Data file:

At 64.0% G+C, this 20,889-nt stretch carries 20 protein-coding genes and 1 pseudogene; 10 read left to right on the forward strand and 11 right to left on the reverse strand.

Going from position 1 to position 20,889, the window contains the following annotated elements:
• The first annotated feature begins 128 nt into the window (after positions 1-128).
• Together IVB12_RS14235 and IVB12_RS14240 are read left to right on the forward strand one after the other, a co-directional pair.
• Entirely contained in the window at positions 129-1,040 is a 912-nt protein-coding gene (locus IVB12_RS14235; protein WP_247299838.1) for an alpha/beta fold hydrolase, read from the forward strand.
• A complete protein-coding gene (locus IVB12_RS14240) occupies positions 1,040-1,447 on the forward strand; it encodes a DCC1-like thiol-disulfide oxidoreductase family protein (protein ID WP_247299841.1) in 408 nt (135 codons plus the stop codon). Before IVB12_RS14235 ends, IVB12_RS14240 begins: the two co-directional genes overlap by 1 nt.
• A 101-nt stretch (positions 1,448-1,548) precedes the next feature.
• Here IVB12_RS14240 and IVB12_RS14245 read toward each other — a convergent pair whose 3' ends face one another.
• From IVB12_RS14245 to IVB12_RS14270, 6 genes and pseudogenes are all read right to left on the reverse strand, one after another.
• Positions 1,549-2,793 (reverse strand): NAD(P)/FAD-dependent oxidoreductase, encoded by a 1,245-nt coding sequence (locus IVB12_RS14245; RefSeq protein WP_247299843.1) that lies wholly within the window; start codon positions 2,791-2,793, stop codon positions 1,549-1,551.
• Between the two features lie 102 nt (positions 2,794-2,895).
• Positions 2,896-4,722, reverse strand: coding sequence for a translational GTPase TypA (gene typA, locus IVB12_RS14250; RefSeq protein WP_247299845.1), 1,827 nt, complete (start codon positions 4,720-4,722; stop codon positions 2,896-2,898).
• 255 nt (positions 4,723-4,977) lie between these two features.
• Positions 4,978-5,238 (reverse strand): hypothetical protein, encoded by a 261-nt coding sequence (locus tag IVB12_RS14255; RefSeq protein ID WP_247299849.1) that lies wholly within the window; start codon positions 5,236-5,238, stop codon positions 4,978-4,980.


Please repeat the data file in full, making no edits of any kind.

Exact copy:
At 64.0% G+C, this 20,889-nt stretch carries 20 protein-coding genes and 1 pseudogene; 10 read left to right on the forward strand and 11 right to left on the reverse strand.

Going from position 1 to position 20,889, the window contains the following annotated elements:
• The first annotated feature begins 128 nt into the window (after positions 1-128).
• Together IVB12_RS14235 and IVB12_RS14240 are read left to right on the forward strand one after the other, a co-directional pair.
• Entirely contained in the window at positions 129-1,040 is a 912-nt protein-coding gene (locus IVB12_RS14235; protein WP_247299838.1) for an alpha/beta fold hydrolase, read from the forward strand.
• A complete protein-coding gene (locus IVB12_RS14240) occupies positions 1,040-1,447 on the forward strand; it encodes a DCC1-like thiol-disulfide oxidoreductase family protein (protein ID WP_247299841.1) in 408 nt (135 codons plus the stop codon). Before IVB12_RS14235 ends, IVB12_RS14240 begins: the two co-directional genes overlap by 1 nt.
• A 101-nt stretch (positions 1,448-1,548) precedes the next feature.
• Here IVB12_RS14240 and IVB12_RS14245 read toward each other — a convergent pair whose 3' ends face one another.
• From IVB12_RS14245 to IVB12_RS14270, 6 genes and pseudogenes are all read right to left on the reverse strand, one after another.
• Positions 1,549-2,793 (reverse strand): NAD(P)/FAD-dependent oxidoreductase, encoded by a 1,245-nt coding sequence (locus IVB12_RS14245; RefSeq protein WP_247299843.1) that lies wholly within the window; start codon positions 2,791-2,793, stop codon positions 1,549-1,551.
• Between the two features lie 102 nt (positions 2,794-2,895).
• Positions 2,896-4,722, reverse strand: coding sequence for a translational GTPase TypA (gene typA, locus IVB12_RS14250; RefSeq protein WP_247299845.1), 1,827 nt, complete (start codon positions 4,720-4,722; stop codon positions 2,896-2,898).
• 255 nt (positions 4,723-4,977) lie between these two features.
• Positions 4,978-5,238 (reverse strand): hypothetical protein, encoded by a 261-nt coding sequence (locus tag IVB12_RS14255; RefSeq protein ID WP_247299849.1) that lies wholly within the window; start codon positions 5,236-5,238, stop codon positions 4,978-4,980.